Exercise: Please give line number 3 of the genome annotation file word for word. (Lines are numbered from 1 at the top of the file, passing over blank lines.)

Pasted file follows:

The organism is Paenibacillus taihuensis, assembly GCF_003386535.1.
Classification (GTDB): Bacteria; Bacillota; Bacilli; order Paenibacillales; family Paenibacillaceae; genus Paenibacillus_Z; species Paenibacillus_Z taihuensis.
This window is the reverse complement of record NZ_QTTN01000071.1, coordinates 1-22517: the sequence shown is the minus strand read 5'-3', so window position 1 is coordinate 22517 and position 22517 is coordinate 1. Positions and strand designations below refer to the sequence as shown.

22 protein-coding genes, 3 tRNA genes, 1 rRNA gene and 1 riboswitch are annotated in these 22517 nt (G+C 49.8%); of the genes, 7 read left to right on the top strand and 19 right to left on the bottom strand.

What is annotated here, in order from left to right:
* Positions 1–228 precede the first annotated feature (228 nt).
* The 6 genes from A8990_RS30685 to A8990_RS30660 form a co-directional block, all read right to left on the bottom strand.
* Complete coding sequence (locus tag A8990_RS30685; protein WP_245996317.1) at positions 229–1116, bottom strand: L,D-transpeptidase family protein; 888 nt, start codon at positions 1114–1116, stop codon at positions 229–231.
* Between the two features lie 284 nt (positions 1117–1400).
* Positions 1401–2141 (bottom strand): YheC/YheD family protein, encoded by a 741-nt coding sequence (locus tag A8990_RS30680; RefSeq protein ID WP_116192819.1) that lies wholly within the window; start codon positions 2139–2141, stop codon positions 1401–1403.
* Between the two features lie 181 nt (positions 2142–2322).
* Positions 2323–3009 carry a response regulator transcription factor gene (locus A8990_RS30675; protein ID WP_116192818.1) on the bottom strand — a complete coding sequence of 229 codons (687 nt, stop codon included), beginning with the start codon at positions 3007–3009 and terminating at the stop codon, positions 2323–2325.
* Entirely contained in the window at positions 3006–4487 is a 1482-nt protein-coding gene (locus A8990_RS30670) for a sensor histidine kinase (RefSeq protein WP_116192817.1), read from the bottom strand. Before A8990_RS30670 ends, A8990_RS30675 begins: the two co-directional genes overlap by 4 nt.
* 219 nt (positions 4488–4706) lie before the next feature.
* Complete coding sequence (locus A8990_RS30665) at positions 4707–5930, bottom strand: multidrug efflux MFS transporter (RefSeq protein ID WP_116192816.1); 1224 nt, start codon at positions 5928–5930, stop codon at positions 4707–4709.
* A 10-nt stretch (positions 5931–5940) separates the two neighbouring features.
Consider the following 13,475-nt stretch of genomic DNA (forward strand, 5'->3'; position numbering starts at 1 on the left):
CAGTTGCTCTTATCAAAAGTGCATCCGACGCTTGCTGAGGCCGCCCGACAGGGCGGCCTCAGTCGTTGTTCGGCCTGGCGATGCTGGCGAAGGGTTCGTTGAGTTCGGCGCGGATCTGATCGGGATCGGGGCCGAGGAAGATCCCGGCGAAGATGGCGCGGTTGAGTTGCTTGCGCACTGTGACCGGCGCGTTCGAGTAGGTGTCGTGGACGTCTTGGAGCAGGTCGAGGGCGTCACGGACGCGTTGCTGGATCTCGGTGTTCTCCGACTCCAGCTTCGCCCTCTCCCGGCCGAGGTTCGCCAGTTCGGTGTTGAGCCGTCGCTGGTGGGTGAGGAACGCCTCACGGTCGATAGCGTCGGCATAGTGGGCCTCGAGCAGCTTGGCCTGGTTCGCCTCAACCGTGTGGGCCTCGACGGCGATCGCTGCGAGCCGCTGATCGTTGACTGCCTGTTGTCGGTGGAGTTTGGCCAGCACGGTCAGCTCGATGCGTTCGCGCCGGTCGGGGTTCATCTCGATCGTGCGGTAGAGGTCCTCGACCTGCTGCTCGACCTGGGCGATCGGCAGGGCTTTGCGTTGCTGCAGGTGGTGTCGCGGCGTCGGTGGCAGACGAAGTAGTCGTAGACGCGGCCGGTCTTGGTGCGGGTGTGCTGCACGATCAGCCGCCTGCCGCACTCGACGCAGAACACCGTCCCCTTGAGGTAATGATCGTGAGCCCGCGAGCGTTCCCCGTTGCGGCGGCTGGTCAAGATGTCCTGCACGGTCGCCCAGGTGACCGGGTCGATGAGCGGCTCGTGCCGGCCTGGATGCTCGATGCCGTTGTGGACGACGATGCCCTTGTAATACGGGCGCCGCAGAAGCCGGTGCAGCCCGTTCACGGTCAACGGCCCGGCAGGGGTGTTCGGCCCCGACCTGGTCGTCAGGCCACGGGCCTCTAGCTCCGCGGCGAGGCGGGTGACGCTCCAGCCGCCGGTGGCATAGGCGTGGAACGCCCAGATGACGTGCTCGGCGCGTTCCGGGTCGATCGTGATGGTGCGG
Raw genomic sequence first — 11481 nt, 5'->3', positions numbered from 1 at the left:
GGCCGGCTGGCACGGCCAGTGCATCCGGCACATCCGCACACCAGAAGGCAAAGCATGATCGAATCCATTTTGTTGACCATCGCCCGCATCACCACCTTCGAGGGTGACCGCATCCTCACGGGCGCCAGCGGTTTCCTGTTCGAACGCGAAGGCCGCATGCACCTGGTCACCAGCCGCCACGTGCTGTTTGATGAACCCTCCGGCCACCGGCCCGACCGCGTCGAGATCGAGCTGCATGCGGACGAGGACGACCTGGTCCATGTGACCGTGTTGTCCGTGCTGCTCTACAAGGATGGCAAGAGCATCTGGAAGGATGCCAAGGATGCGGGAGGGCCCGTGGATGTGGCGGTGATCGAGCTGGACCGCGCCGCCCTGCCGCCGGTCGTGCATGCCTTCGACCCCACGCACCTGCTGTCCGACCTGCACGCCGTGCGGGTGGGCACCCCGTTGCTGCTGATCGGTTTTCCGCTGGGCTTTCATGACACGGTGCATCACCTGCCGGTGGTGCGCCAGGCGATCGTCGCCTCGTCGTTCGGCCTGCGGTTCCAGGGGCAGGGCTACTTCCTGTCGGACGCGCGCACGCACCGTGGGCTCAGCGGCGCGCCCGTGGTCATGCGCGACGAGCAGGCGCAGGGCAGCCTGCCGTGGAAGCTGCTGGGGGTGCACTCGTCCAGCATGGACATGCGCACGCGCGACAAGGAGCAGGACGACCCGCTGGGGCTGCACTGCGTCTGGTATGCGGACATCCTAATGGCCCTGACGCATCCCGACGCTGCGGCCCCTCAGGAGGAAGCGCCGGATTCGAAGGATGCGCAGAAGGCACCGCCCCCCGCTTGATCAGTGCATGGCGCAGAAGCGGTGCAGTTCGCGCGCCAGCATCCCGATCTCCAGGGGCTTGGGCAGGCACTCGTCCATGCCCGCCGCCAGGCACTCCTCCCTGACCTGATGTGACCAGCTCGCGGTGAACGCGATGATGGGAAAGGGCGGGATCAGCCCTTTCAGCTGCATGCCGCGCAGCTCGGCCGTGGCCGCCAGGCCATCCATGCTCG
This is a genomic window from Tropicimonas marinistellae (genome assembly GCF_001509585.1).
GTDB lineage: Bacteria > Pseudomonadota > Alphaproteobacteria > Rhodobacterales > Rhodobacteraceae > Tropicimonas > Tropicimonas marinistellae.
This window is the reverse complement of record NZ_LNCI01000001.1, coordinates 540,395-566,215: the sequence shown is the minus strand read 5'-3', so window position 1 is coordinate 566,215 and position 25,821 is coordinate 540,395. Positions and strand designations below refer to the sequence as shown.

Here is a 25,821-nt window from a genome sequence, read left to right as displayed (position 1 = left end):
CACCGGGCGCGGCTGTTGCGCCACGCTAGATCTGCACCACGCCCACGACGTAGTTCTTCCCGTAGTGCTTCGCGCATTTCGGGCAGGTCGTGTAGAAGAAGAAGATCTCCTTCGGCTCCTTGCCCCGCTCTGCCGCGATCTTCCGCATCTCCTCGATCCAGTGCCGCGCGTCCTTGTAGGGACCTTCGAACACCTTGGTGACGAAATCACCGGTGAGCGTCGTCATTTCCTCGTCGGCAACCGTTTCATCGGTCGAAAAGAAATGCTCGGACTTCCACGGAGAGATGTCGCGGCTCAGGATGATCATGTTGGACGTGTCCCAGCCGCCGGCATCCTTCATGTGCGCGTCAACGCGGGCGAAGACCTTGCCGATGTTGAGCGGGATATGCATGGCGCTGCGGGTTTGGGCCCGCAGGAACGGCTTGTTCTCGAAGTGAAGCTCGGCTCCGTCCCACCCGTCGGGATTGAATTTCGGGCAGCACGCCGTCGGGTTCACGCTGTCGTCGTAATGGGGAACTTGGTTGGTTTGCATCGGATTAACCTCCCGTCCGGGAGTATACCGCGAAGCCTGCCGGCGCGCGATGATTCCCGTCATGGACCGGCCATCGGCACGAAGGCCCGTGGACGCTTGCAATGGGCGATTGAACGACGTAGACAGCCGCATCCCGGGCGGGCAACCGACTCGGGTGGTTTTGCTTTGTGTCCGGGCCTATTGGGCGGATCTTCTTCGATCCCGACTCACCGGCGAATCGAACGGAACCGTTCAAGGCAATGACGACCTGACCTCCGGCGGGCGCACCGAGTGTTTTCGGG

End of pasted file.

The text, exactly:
This window is the reverse complement of record NZ_QTTN01000071.1, coordinates 1-22517: the sequence shown is the minus strand read 5'-3', so window position 1 is coordinate 22517 and position 22517 is coordinate 1. Positions and strand designations below refer to the sequence as shown.